I’ve been extremely lucky that I have been an assistant psychologist for over a year now, but I could not have got there without the grounding of being an HCA. These roles are extremely hard work and exhausting, and I will always hold the utmost respect for strong front line staff who continue to do them day in / day out. People like Gary, another Lead HCA, who has worked on the PICU for over ten years, and continues to approach each shift with kindness, acceptance and patience, and for whom no job or request from a service user is too much trouble.
Many of the blogs I read about progressing within psychology focus so much on that dream next post (assistant psychologist, trainee psychological wellbeing practitioner etc.), that I feel the importance of roles like an HCA gets neglected somewhat, especially if one is considering it a stepping stone role like I did at the beginning. In essence, I want to highlight for anyone pursuing a career in any field of psychology who feels stuck in a front-line role, to have faith. Be mindful – stop thinking about the next job that could be just around the corner, and be present in the amazing, learning rich environment that you are in, working with incredible, resilient staff and service users alike. Soak it all up, because even on the longest, worst days, it’s most definitely worth it.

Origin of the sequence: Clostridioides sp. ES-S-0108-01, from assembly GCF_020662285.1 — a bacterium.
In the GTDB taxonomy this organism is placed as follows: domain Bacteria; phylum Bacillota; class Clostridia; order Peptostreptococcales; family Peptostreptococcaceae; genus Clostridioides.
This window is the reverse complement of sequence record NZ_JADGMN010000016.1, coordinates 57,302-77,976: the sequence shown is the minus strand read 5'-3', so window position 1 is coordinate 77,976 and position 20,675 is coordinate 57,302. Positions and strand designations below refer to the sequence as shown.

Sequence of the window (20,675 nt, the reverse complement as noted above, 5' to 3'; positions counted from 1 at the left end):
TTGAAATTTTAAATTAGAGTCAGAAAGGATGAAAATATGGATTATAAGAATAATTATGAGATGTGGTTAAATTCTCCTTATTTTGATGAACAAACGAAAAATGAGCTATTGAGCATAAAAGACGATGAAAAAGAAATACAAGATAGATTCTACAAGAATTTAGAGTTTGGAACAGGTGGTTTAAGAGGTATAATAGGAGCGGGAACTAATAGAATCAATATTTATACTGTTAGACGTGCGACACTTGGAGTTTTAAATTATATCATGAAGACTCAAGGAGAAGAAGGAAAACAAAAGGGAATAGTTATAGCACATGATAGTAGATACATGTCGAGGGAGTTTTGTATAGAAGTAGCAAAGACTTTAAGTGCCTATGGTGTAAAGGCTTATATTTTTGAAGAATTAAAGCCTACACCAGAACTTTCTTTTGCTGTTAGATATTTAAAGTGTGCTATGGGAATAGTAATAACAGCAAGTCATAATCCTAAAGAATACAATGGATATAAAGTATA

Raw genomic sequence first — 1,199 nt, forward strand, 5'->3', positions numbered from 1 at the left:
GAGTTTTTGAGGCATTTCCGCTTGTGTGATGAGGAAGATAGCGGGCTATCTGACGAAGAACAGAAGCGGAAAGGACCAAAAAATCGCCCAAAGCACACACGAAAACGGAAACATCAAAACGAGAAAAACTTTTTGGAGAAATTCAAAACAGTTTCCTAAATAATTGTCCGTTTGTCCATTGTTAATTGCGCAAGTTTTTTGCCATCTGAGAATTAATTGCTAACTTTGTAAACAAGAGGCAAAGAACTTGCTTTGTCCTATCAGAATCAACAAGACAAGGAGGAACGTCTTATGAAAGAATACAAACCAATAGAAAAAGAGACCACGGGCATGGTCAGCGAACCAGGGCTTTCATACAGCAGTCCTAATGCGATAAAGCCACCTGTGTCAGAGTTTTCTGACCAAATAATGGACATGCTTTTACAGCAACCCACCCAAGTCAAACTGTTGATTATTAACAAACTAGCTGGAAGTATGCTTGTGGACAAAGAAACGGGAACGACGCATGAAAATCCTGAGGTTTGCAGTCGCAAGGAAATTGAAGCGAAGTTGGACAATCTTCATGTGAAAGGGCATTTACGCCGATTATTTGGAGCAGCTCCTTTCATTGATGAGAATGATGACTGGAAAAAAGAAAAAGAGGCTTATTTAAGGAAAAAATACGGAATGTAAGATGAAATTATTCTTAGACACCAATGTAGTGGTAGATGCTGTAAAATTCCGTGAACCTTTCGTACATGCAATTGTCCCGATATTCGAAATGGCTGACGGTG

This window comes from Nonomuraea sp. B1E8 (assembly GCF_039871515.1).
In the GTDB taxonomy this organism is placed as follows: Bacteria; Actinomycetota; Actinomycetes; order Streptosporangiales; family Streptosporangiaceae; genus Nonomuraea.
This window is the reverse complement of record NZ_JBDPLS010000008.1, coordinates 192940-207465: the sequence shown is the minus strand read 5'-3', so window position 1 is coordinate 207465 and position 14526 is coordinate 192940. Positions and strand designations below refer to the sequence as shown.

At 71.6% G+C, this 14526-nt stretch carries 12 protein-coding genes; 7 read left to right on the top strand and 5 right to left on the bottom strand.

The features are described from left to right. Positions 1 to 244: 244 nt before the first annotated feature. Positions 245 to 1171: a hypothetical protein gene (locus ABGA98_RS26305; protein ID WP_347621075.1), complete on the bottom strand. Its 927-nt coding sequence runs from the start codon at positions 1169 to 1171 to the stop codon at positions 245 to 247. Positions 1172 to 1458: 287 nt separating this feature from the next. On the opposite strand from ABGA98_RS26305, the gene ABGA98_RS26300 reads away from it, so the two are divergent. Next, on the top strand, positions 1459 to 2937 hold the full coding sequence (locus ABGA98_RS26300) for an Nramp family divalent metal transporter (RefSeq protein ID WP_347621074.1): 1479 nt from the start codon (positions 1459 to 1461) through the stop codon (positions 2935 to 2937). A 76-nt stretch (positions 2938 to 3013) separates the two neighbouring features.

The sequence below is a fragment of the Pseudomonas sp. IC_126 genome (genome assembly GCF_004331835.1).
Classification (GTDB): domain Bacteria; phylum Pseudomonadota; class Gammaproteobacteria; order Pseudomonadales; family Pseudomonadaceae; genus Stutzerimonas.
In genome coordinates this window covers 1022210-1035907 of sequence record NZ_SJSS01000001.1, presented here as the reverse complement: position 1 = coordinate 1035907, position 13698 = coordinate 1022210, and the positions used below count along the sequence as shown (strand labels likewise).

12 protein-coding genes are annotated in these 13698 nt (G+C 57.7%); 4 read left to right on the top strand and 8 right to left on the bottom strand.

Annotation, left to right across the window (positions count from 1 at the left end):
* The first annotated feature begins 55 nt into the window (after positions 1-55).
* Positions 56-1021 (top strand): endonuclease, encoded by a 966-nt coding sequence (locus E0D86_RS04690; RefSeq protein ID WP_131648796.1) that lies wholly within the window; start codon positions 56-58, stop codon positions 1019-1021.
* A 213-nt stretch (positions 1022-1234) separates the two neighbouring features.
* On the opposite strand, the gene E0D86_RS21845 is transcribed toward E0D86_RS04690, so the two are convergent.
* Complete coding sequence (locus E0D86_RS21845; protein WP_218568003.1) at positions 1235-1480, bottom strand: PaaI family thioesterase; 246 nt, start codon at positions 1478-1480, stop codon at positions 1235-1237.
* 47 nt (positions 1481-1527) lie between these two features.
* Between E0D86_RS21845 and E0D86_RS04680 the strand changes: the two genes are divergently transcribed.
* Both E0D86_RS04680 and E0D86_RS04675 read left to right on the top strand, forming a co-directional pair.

Stamoulos, C., Trepanier, L., Bourkas, S., Bradley, S., Stelmaszczyk, K., Schwartzman, D., & Drapeau, M. (2016). Psychologists’ perceptions of the importance of common factors in psychotherapy for successful treatment outcomes. Journal of Psychotherapy Integration, 26(3), 300-317.
 Norcross, J. C. (2014, June). Conclusions and recommendations of the Interdivisional (APA Divisions 12 & 29) Task Force on Evidence-Based Therapy Relationships. https://societyforpsychotherapy.org/evidence-based-therapy-relationships